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Monday, 14 September 2009
Page: 9501


Mrs IRWIN (9:44 PM) —Tonight I wish to inform the House that I will not be seeking the endorsement of the Labor Party to contest the next federal election. This is not intended to be a valedictory speech. I hope that, given the time and the indulgence of my whip, I will get the opportunity to say some nice things about the people I have shared my parliamentary experiences with over the past 11 years. But tonight I would like to reflect on the path that brought me to this place and, for my successor, suggest where that path should lead into the future.

Having joined the ALP 43 years ago, I find it hard to describe the great differences between the Labor Party today and the one of 1966. For the growing number of women representing Labor in this and other parliaments, much of the change has been for the good. But, despite the broader representation of women and a more outward-looking party agenda, Labor, at least in the parts of Western Sydney that I am familiar with, can no longer claim to be a party with a strong grassroots organisation. For the whole of my four terms in this place, the Fowler electorate has been a factional battleground. Branch stacking in the late 1990s saw membership surge to over 3,500 members—more than the total membership of the Western Australian branch. But at each of my four elections half of the Fowler branches provided little or no support in the campaign.

The Unsworth inquiry documented the extent of ethnic branch stacking in Fowler and led to measures that have limited the benefit of the practice, but the real impact of ethnic branch stacking has been the decline of dedicated branch members and the destruction of effective local branches. In this climate, the new Labor candidate in Fowler will face many challenges. While the seat itself is likely to be one of the safest Labor seats in the country if the proposed redistribution is accepted, it is crucial for the future of the ALP in Fowler that its next ALP member has the support of all Labor Party members in the area.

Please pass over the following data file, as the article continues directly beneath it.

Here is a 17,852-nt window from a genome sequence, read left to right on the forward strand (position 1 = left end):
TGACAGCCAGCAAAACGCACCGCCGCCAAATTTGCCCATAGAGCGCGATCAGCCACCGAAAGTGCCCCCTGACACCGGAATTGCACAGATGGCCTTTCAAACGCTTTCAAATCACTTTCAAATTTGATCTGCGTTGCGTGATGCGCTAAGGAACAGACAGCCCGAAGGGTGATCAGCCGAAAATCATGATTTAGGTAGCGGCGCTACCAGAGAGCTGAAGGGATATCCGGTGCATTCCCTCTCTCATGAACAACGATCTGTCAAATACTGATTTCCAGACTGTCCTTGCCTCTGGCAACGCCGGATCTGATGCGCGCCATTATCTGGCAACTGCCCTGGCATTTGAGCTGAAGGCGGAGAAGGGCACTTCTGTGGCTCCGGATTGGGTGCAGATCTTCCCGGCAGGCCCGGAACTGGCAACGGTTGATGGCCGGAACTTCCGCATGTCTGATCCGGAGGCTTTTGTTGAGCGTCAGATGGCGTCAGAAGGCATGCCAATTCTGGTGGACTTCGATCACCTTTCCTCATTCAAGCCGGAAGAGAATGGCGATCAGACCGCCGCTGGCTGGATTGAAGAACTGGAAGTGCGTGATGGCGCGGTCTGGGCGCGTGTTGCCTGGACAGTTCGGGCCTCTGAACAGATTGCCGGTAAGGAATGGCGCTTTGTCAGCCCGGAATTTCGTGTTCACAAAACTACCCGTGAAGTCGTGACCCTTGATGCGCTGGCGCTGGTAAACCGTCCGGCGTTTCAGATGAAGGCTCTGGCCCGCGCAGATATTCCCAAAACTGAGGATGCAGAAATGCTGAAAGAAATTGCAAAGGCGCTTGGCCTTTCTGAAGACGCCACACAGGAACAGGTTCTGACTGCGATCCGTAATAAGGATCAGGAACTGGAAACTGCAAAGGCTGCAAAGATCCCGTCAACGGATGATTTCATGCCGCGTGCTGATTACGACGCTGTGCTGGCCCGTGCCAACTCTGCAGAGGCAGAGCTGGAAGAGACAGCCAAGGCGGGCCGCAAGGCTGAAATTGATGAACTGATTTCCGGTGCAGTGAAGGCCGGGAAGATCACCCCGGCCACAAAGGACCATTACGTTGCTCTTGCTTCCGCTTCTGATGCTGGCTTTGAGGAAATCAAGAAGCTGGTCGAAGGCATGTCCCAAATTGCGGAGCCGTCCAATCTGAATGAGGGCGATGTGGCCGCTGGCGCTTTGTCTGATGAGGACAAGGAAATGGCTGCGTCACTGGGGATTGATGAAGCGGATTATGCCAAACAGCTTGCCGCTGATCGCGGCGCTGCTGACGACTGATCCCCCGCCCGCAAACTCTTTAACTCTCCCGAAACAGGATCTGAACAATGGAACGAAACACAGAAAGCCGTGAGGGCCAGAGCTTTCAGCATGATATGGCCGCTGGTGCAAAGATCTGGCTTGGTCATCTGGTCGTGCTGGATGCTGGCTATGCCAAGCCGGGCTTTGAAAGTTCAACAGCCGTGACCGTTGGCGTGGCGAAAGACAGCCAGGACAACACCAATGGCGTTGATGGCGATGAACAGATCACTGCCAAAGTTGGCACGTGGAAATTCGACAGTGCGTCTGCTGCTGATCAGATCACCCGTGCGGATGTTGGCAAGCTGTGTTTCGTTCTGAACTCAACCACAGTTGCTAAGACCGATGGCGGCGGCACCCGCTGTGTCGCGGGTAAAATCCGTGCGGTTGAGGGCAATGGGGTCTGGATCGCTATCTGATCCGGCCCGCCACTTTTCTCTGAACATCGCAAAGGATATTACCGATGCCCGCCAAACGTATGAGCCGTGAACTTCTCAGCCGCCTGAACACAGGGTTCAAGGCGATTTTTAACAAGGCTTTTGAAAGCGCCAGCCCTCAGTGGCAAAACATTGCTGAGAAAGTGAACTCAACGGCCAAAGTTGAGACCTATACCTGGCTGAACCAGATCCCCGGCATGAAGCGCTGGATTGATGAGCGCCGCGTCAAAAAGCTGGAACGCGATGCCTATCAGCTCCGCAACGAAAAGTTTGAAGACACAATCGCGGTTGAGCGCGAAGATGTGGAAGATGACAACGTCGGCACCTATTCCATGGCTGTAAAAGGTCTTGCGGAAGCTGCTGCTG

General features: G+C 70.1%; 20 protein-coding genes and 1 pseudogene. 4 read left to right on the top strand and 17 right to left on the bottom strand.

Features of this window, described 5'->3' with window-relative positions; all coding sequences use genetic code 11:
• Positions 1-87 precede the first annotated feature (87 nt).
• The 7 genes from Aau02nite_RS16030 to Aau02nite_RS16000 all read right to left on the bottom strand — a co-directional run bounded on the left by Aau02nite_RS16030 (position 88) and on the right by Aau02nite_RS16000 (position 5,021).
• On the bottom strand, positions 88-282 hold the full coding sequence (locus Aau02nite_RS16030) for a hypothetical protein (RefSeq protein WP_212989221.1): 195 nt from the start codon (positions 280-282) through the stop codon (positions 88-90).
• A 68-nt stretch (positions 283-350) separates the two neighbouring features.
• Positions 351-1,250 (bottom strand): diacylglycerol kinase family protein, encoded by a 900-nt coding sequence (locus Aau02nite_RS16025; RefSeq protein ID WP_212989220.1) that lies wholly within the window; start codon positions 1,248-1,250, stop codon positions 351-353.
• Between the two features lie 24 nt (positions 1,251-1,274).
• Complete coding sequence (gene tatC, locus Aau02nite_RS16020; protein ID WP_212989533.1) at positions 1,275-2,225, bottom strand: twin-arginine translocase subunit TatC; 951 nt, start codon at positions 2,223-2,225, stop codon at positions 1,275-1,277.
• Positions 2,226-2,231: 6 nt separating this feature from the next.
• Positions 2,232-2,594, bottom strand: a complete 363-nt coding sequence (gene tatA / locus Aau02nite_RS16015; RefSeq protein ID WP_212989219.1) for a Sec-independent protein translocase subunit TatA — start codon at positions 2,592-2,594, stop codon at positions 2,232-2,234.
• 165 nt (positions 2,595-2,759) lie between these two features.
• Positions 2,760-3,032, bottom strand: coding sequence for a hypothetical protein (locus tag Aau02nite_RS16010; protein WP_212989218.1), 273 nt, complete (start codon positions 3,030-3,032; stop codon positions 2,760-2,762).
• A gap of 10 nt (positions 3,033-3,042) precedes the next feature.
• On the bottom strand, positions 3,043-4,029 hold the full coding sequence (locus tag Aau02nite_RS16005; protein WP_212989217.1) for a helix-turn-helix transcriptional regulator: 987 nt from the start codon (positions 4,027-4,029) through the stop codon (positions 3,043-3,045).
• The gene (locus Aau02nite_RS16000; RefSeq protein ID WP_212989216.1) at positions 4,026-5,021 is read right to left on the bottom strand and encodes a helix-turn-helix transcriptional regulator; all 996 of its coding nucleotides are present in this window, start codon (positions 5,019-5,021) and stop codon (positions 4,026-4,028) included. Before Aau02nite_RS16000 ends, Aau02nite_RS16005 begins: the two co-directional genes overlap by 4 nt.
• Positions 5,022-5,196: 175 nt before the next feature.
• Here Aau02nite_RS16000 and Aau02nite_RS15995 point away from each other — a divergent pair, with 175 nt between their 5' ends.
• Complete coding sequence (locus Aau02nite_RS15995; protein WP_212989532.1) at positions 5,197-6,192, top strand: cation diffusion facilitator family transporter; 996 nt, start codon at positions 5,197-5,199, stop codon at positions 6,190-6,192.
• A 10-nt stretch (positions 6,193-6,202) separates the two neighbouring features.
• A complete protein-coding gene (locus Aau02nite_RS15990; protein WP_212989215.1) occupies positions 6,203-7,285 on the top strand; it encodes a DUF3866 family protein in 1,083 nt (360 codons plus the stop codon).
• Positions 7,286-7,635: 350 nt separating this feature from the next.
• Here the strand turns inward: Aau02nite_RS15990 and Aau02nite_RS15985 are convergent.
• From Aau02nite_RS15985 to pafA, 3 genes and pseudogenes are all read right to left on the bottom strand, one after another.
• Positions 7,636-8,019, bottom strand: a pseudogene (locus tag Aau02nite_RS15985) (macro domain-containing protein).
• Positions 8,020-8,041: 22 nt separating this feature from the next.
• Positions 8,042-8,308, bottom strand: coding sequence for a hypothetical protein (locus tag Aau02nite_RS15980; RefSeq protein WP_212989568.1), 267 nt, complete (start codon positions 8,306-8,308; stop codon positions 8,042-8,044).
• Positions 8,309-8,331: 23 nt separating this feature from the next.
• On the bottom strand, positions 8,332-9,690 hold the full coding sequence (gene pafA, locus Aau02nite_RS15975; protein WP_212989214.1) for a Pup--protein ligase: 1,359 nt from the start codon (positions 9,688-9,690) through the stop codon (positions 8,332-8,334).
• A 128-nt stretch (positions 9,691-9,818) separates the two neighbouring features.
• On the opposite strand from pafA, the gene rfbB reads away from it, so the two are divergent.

While some retiring members have hoped to anoint a successor, I can say that I have no wish to do so. But if I could influence the selection, it would be to favour a candidate who shares my passion for the electorate of Fowler and for the Western Sydney region in general. It would be to favour a candidate who, guided by Labor principles, would place the interests of their community above the wishes of a state or federal Labor government. And it would be to favour a candidate who would be dedicated to mending the factional rift in Fowler branches and rebuilding the party with genuine Labor Party members. Such a person would unfortunately find their talents in demand at higher levels of government, and the task of rebuilding may be left to another factional warlord, someone to keep up the numbers in the branches and to continue the cold war stand-off. Having spent the first 25 years of my membership in the left faction, and the last 18 years in the right, I can honestly say that in policy terms there is no difference between them. Factions exist and thrive as the sources of power for individuals. While they can simplify dispute resolution, they can be a destructive force at ALP branch level. They are, however, as far as I can see, here to stay.

While party politics has changed over the last 40-odd years, some things have remained constant. The principles of Labor have been stretched and bent but they are still there for this and future generations of Labor parliamentary representatives to follow. I like to think that the light on the hill described by Ben Chifley is not a distant beacon but a torch passed on from one generation to the next. I ask only that I be remembered as one who nurtured that flame and passed it on stronger and brighter to the next generation. To my staff past and present: thank you for your support and loyalty. To my beloved family, especially my husband and best friend, Geoff, my father, Alan, who passed away in July 2006, and my mentor, my mother, Lois Welsh: you are and always will be my light on the hill.